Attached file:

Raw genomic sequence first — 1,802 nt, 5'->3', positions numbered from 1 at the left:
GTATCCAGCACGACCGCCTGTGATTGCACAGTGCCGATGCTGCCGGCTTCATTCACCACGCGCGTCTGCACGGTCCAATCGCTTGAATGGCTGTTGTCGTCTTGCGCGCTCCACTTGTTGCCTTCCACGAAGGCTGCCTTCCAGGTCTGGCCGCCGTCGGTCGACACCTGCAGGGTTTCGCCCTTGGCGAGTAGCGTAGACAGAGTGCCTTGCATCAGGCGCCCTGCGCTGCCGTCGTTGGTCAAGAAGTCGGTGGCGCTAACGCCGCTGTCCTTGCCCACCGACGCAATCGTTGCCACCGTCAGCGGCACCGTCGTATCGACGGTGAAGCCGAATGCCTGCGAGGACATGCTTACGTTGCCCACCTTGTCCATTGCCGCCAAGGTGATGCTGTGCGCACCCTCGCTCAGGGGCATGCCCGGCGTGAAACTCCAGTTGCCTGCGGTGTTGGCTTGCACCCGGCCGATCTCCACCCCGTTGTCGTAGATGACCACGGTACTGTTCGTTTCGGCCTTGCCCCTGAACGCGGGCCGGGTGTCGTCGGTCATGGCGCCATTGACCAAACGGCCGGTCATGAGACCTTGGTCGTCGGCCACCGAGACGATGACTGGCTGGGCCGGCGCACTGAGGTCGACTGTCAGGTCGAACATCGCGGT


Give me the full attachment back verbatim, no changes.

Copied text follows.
Raw genomic sequence first — 1,802 nt, 5'->3', positions numbered from 1 at the left:
GTATCCAGCACGACCGCCTGTGATTGCACAGTGCCGATGCTGCCGGCTTCATTCACCACGCGCGTCTGCACGGTCCAATCGCTTGAATGGCTGTTGTCGTCTTGCGCGCTCCACTTGTTGCCTTCCACGAAGGCTGCCTTCCAGGTCTGGCCGCCGTCGGTCGACACCTGCAGGGTTTCGCCCTTGGCGAGTAGCGTAGACAGAGTGCCTTGCATCAGGCGCCCTGCGCTGCCGTCGTTGGTCAAGAAGTCGGTGGCGCTAACGCCGCTGTCCTTGCCCACCGACGCAATCGTTGCCACCGTCAGCGGCACCGTCGTATCGACGGTGAAGCCGAATGCCTGCGAGGACATGCTTACGTTGCCCACCTTGTCCATTGCCGCCAAGGTGATGCTGTGCGCACCCTCGCTCAGGGGCATGCCCGGCGTGAAACTCCAGTTGCCTGCGGTGTTGGCTTGCACCCGGCCGATCTCCACCCCGTTGTCGTAGATGACCACGGTACTGTTCGTTTCGGCCTTGCCCCTGAACGCGGGCCGGGTGTCGTCGGTCATGGCGCCATTGACCAAACGGCCGGTCATGAGACCTTGGTCGTCGGCCACCGAGACGATGACTGGCTGGGCCGGCGCACTGAGGTCGACTGTCAGGTCGAACATCGCGGT